Job-shadowing program spotlights home care

Nursing students receive real-life credits

Hospitals Home Health Care in Fulton, NY, and the Crouse Hospital School of Nursing in Syracuse both took a look at the present state of nursing, and they reached the same conclusion about its future: Career opportunities will abound in home health.

In the hope of recruiting more nurses into the field, the hospital-affiliated agency and the school joined forces about six months ago to start a job-shadowing program, which permits senior nursing students to spend one eight-hour day making home visits under the supervision of a registered nurse. The students earn degree credits for their experience, and the provider gets to observe future recruits at work.

Realizing that home care is the fastest-growing segment of health care, Crouse Hospital School of Nursing faculty member Jean Irwin, MSRN, began developing the Community Experience Program about a year and a half ago to give students "opportunities to enhance their studies in nonacute care." Included in the curriculum, the program exposes nursing students to three main areas of nursing:

• home care;

• long-term care;

• miscellaneous, which includes oncology patients, dialysis patients, adult day care, hospice, and rehab centers.

Once her program was established, Irwin began calling area providers to sell them on the idea of giving nursing students practical experience. The Visiting Nurses Association (VNA) and Olsten Kimberly Quality Care in Syracuse volunteered for the program first, followed by Hospitals Home Health Care.

Irwin’s contact at Hospitals Home Health turned out to be Public Service Coordinator Kathleen Paolini, RN, a Crouse alumna, whose agency was experiencing rapid growth in both number of visits and staff. Hospitals Home Health Care had been founded in 1991 by Lee Memorial Hospital in Fulton and nearby Oswego Hospital with the expectation that demand for home care would soon exceed supply, says Lee Memorial’s administrator Dennis Casey. This has proved to be true, chiefly because of how managed care forces patients out of hospitals quicker and sicker. At Lee Memorial in Fulton, the average stay fell from 8.4 days in 1994 to 7 days in 1996. At nearby Oswego Hospital, the average length of stay dropped from 10.5 days in 1992 to 5.9 days last year.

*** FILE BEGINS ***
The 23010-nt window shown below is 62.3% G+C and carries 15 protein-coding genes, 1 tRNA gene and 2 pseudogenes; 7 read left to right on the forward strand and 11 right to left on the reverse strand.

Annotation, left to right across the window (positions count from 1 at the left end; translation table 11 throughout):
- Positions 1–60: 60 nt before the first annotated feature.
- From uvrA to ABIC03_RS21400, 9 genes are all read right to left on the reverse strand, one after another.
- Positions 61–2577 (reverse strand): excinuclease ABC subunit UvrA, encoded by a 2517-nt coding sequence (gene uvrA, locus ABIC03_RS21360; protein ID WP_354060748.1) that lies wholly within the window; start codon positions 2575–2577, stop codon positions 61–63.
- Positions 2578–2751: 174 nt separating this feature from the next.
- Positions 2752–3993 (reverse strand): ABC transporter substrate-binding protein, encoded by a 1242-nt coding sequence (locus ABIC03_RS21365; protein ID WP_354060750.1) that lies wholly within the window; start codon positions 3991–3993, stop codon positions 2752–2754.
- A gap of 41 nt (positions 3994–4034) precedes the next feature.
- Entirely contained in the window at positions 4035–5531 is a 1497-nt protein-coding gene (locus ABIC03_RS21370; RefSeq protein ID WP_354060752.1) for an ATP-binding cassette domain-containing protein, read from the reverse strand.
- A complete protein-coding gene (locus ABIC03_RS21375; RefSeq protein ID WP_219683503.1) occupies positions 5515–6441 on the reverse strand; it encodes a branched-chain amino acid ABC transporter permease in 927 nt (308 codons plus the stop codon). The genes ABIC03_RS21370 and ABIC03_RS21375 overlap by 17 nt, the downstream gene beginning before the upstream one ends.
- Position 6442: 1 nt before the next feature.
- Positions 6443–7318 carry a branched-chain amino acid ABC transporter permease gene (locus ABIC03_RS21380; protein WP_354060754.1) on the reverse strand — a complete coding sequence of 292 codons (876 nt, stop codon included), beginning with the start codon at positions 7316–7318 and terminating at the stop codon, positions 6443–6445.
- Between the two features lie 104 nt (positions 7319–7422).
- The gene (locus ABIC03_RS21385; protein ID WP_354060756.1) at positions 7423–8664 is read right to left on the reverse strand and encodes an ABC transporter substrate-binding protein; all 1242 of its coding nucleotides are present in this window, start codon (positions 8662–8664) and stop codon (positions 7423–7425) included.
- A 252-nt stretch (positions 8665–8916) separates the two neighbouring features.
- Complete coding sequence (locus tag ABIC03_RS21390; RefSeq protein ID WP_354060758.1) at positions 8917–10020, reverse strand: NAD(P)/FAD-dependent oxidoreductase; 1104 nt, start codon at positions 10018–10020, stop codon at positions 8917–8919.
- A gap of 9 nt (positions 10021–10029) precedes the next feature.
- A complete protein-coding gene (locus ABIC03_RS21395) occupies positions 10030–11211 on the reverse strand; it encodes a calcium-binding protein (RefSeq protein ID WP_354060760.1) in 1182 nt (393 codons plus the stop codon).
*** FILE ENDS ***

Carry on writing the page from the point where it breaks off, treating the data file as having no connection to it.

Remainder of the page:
Hospitals Home Health Care’s staff has mushroomed since then, growing from 35 to more than 100. Home visits have increased from about 10,000 in 1995 to more than 25,000 in 1996, according to Paolini, who says Hospitals Home Health Care has openings now for "two to four registered nurses" to handle its 200-225 patients, who are mostly rural residents. The school program came at the right time.

"We have a great relationship with Crouse," Paolini says. "We approached it as providing a mutual benefit, and it’s worked out extremely well."

In just about six months, Hospitals Home Health Care has taken five nursing students under its wing, and each one has expressed "very definite interest in home health nursing," says Paolini. The catch, of course, is new graduates lack experience. Paolini acknowledges this, but adds that "we would hire somebody who went through the program within a short period of time, a year perhaps, after they get more experience. They need to get the hands-on nursing first."